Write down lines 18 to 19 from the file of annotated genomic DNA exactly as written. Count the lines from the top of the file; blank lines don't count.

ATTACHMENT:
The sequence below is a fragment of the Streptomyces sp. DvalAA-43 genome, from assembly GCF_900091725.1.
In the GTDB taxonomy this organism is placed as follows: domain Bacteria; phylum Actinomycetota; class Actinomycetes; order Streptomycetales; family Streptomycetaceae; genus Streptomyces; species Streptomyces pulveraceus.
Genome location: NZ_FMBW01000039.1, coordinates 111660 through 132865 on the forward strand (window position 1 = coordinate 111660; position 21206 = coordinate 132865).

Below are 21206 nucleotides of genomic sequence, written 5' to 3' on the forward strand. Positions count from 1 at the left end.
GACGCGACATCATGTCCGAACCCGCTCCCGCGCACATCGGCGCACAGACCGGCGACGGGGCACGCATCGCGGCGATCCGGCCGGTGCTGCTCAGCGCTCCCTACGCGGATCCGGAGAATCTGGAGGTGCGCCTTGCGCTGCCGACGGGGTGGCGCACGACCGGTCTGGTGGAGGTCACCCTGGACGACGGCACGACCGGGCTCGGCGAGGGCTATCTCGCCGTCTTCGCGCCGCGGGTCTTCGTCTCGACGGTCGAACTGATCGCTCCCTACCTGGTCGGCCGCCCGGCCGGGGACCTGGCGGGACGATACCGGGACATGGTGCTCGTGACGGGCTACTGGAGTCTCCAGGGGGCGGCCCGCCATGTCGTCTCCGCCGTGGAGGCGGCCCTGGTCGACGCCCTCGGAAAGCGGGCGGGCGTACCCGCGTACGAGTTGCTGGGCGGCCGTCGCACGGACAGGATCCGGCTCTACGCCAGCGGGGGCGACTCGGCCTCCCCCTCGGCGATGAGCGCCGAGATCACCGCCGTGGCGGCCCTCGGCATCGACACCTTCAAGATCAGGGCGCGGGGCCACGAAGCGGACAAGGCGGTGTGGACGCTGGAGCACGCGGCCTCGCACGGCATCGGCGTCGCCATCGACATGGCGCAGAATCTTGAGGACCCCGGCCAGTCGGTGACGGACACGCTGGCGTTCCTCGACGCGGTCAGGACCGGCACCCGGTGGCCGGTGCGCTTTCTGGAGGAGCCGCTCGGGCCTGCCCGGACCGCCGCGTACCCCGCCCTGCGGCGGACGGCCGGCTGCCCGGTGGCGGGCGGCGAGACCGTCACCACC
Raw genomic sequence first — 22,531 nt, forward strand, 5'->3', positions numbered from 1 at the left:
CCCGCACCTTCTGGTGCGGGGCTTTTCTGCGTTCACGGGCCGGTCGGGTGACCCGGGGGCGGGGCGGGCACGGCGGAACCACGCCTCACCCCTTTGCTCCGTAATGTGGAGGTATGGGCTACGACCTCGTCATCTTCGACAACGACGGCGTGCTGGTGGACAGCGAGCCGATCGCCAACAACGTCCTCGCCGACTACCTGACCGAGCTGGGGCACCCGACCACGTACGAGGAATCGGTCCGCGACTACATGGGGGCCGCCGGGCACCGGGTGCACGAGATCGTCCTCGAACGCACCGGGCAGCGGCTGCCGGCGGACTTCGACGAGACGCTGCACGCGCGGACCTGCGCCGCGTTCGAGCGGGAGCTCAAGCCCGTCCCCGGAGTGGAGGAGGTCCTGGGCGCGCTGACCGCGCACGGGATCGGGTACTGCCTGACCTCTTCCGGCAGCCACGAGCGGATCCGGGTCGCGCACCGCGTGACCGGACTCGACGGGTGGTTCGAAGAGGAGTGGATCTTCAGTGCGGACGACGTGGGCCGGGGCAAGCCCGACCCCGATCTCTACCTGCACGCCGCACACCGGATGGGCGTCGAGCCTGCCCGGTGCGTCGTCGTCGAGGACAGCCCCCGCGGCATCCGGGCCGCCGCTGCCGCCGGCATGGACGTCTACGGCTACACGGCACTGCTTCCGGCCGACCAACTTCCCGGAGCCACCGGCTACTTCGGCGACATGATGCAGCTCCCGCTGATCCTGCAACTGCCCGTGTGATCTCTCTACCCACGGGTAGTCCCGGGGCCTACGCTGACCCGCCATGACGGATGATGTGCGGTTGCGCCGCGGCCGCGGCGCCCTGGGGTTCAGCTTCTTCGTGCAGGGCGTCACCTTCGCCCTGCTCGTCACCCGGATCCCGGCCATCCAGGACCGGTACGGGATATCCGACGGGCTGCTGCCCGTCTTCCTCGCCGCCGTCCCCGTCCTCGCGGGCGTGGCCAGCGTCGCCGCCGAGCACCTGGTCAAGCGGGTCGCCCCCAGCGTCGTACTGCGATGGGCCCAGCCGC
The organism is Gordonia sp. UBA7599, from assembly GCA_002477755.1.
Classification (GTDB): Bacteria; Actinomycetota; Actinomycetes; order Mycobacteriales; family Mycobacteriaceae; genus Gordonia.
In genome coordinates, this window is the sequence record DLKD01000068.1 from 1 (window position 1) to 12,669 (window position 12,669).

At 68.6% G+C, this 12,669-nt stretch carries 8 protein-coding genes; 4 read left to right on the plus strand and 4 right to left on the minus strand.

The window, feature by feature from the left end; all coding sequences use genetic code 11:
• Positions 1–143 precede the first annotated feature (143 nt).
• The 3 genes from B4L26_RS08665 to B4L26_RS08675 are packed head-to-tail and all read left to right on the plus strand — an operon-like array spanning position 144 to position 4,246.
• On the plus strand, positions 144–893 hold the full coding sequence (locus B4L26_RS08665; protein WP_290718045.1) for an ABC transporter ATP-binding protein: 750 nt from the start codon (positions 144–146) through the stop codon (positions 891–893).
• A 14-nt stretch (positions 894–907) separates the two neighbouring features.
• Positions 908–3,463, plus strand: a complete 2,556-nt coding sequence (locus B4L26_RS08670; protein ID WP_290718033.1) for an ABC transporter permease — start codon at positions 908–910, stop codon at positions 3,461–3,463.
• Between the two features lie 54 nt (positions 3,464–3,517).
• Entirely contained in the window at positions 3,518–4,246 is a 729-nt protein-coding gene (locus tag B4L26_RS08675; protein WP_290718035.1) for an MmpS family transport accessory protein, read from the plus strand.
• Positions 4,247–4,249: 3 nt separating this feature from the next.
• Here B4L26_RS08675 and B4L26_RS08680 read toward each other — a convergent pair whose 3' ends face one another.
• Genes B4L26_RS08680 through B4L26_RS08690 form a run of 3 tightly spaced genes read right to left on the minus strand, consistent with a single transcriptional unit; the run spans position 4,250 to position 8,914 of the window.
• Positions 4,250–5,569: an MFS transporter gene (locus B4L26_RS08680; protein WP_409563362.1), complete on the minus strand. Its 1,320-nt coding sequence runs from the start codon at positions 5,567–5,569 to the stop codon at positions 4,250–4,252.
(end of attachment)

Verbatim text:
• Between the two features lie 54 nt (positions 3,464–3,517).
• Entirely contained in the window at positions 3,518–4,246 is a 729-nt protein-coding gene (locus tag B4L26_RS08675; protein WP_290718035.1) for an MmpS family transport accessory protein, read from the plus strand.